Charles M. Donovan ’39

Donovan '39

Charles M. Donovan '39

(1920–    )
USN, Lieutenant Junior Grade

Buzzards Bay? Not Today!

An instrument flight instructor’s duty at Pensacola in World War II was no path for recognition or decoration. After flight training as a prospective carrier pilot at Barin Field, whose safety record was infamous, I was assigned training as an instrument flight instructor, later in full press pressure at Whiting Field, Pensacola, in a parade of aviation cadets, officers undergoing flight training, and Royal Navy cadets. The science of so-called blind flying was evolving in the Navy as improved instruments, radio aids to navigation, and radar appeared.

I learned early never to permit my flight student to place the plane and me in a position from which there was no recovery. The plane did as it was told. My theory worked in hundreds of hours of such exposure. Taking emergency procedures was never routine but always very helpful if you know the procedures.

Contrary to my better judgment, in June 1946 I hitchhiked travel from the Naval Air Station, Anacostia, D.C., my final duty station, to the Naval Air Station, Squantum (Boston). Off flight status, I was on a terminal leave. The plane was a small twin-engine Beechcraft SNB-1, a bombing, navigation trained, piloted by a Navy Commander and co-piloted by a Lt. Commander. A Lt. (j.g.), I had impressive time flying versions of that Beechcraft. The interior of the plane was barebones—no passenger seats, and unfinished—showing spars, cross members, and outer metal skin. My seat was a simple bench at the rear, next to the exit. A tiny catwalk connected my area with the flight deck.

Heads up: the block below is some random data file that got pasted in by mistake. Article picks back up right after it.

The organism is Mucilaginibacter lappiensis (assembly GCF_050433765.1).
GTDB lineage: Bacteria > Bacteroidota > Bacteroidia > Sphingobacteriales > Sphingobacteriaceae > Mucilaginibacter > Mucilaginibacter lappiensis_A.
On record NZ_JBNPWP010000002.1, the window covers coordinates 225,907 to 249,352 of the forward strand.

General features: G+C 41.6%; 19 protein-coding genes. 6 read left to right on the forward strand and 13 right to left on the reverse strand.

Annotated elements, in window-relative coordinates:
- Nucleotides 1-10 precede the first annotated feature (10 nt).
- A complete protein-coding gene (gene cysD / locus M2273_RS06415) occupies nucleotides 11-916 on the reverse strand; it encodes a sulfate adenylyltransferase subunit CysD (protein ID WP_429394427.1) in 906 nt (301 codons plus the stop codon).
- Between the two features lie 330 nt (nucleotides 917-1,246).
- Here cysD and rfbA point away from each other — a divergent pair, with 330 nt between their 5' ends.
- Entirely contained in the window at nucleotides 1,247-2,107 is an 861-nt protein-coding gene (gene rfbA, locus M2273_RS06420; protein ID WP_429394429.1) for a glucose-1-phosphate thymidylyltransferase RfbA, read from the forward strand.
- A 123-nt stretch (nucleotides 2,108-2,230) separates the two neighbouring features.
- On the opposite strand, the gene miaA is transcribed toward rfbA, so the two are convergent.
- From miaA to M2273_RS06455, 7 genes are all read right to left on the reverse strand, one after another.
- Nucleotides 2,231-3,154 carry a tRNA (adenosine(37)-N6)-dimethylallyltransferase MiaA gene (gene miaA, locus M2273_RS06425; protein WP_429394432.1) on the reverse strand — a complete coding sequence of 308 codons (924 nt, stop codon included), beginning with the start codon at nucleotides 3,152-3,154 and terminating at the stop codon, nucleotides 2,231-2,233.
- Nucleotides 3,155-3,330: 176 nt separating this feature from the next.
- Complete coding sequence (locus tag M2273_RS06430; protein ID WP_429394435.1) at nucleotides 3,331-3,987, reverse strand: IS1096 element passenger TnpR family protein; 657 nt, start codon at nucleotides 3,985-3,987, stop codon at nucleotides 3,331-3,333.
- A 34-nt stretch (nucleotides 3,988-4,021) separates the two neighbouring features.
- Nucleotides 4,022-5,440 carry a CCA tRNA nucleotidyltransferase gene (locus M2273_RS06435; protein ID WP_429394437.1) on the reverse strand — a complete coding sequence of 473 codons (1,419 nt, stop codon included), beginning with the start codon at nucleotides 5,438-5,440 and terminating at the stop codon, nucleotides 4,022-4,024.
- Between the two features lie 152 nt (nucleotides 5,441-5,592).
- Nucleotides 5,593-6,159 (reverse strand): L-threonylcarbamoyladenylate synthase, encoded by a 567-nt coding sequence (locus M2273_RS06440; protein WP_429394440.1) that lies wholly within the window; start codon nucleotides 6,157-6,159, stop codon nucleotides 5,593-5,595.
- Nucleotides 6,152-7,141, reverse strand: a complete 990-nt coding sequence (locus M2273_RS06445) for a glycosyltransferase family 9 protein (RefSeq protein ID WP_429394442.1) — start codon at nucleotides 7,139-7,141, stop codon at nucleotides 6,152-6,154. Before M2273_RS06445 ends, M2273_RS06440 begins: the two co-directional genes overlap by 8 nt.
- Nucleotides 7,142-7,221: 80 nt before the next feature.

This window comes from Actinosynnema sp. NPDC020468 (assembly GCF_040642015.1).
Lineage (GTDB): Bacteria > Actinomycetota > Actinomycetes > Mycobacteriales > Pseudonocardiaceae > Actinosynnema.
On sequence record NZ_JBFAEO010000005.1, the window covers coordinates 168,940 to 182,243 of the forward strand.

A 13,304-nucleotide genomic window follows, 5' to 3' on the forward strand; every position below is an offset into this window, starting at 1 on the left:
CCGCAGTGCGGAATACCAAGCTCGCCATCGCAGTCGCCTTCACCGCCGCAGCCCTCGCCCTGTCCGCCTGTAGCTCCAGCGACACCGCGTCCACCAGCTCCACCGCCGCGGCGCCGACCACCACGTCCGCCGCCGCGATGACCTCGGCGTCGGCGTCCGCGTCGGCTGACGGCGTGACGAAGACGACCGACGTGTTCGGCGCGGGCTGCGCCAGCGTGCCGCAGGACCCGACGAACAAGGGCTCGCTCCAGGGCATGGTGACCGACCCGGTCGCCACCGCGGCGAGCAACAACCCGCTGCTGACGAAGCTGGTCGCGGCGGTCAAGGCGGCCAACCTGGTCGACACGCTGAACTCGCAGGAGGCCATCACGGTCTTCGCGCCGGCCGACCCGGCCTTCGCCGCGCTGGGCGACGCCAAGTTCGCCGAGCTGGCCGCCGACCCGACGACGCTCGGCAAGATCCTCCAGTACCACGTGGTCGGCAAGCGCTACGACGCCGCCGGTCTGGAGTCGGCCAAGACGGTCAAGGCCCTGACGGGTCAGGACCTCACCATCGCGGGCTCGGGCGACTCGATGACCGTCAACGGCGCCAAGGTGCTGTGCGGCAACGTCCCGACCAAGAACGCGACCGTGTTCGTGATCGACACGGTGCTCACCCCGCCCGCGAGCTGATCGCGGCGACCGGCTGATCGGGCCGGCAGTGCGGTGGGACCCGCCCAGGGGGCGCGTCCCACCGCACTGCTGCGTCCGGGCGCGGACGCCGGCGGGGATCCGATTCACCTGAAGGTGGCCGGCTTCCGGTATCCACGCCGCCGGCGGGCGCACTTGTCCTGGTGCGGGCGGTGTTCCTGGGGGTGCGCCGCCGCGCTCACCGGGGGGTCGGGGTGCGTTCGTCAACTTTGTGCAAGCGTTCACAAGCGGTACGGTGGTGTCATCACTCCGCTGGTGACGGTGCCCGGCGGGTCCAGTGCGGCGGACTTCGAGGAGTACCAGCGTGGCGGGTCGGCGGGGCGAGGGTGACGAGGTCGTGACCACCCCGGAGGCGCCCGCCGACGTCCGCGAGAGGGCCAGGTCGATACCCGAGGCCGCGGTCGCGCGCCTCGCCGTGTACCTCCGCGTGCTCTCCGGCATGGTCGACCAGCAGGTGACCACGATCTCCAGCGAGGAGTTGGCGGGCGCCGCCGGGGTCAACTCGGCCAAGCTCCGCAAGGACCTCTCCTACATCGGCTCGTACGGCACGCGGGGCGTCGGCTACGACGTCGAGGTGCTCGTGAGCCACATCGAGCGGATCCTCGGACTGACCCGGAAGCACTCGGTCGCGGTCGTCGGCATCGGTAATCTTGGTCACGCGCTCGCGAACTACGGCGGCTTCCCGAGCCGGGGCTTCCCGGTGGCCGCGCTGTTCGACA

I entered first, not acknowledged by the entering flight crew. Departure and flight path was northbound over Baltimore, Philadelphia, New York, then along the Connecticut coast toward Cape Cod. We were finally over water, I’m guessing at about 3,500 feet.

Suddenly both engines quit. The propellers started windmilling. There is no silence in the world to equal an aircraft in flight without power.

Crewmembers in the cockpit flailed around as the plane headed down toward water. This plane did not glide; it wallowed from side to side. Nothing was happening. We were headed for the drink. I quickly broke loose from the seat harness and made my way up the catwalk.

What I did then was pure court-martial stuff; I assumed command and pushed the pilot’s hand off the engine control while shouting “I’ll start the engines!” We continued dropping toward the water. I quickly adjusted the engine controls…air mixture full rich, props set to low pitch, throttles greatly reduced, a touch of carburetor heat. Then I told the co-pilot to man the wobble pump sticking out of the floor on this left and start pumping very slowly on my signal. I switched tanks from the auxiliary, now bone dry, to the main, then signaled pumping. I stood over both men with my finger on the fuel pressure gauge. Pumping slowly raised pressure…zero to one pound, then two pounds, then three pounds. Escape from the plane appeared impossible. Then three and a half pounds, and I screamed “Fire!” Instantly both engines simultaneously commenced operating smoothly. The plane made a slight climb, which I adjusted. I readjusted all engine controls to normal setting, told the co-pilot to watch the pressure gauge, and asked the pilot to take us to Boston.

Remainder of the flight was routine, if there is ever such a thing. Waiting outside the Operations area for a Navy jitney to the Boston subway, I was ignored by both crew members headed for a parking lot. Suddenly, well past me, the Commander stopped and returned to me: “Thanks for your help!” was his comment. He turned and walked off. No court-martial or official report followed. On the subway, I concluded three lives and a Navy aircraft had a close call and, anyway, heroes did not travel on the subway.

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Filed under In Uniform, Western Front

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